Subversion is built on a portability layer called APR—the Apache Portable Runtime library. The APR library provides all the interfaces that Subversion needs to function on different operating systems: disk access, network access, memory management, and so on. While Subversion is able to use Apache as one of its network server programs, its dependence on APR does not mean that Apache is a required component. APR is a standalone library useable by any application. It does mean, however, that like Apache, Subversion clients and servers run on any operating system that the Apache httpd server runs on: Windows, Linux, all flavors of BSD, Mac OS X, Netware, and others.
The easiest way to get Subversion is to download a binary package built for your operating system. Subversion's website (http://subversion.tigris.org) often has these packages available for download, posted by volunteers. The site usually contains graphical installer packages for users of Microsoft operating systems. If you run a Unix-like operating system, you can use your system's native package distribution system (RPMs, DEBs, the ports tree, etc.) to get Subversion.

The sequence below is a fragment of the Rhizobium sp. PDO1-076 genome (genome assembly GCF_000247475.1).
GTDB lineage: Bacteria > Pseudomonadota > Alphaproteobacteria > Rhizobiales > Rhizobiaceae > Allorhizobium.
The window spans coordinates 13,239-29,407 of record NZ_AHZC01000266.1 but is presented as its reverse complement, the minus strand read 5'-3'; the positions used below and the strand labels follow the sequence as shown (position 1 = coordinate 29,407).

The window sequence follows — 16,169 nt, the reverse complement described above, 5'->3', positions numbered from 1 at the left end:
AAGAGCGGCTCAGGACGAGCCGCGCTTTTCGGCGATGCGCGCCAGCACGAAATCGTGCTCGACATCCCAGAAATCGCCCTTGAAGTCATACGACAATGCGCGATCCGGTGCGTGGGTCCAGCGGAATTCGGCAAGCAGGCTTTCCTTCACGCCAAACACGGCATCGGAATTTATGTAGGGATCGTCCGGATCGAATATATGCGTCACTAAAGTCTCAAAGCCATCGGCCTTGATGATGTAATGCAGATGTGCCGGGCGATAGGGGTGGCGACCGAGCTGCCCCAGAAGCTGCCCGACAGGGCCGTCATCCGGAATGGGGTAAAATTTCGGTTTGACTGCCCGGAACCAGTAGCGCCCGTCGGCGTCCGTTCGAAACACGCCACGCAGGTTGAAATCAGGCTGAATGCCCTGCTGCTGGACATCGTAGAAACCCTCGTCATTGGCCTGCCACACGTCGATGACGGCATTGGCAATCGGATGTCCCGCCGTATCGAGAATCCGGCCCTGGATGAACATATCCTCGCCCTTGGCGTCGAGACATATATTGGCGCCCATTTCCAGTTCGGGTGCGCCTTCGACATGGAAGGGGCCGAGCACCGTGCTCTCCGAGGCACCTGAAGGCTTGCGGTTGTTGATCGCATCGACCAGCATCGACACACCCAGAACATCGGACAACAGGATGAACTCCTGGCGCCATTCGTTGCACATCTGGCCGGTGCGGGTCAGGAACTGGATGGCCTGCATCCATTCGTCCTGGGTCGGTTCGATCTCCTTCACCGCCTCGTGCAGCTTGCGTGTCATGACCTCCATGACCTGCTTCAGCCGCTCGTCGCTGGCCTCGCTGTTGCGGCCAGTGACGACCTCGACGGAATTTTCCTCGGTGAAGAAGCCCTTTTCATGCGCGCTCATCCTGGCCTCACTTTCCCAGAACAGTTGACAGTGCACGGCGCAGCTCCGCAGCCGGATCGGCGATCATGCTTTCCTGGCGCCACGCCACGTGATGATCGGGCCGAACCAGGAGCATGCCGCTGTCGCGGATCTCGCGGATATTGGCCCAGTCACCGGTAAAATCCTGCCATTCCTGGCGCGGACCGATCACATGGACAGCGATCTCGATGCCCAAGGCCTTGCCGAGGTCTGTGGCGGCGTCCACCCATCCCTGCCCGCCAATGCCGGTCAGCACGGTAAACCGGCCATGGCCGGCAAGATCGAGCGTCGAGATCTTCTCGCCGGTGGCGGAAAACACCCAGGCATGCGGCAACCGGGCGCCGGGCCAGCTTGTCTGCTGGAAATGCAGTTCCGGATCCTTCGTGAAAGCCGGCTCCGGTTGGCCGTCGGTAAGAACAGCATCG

Alternately, you can build Subversion directly from source
code. From the Subversion website, download the latest
source-code release. After unpacking it, follow the
instructions in the
INSTALL file to build
it. Note that a released source package contains everything you
need to build a command-line client capable of talking to a
remote repository (in particular, the apr, apr-util, and neon
libraries). But optional portions of Subversion have many other
dependencies, such as Berkeley DB and possibly Apache httpd. If
you want to do a complete build, make sure you have all of the
packages documented in the
If you plan to work on Subversion itself, you can use your
client program to grab the latest, bleeding-edge source code.
This is documented in the section called “Get the Source Code”.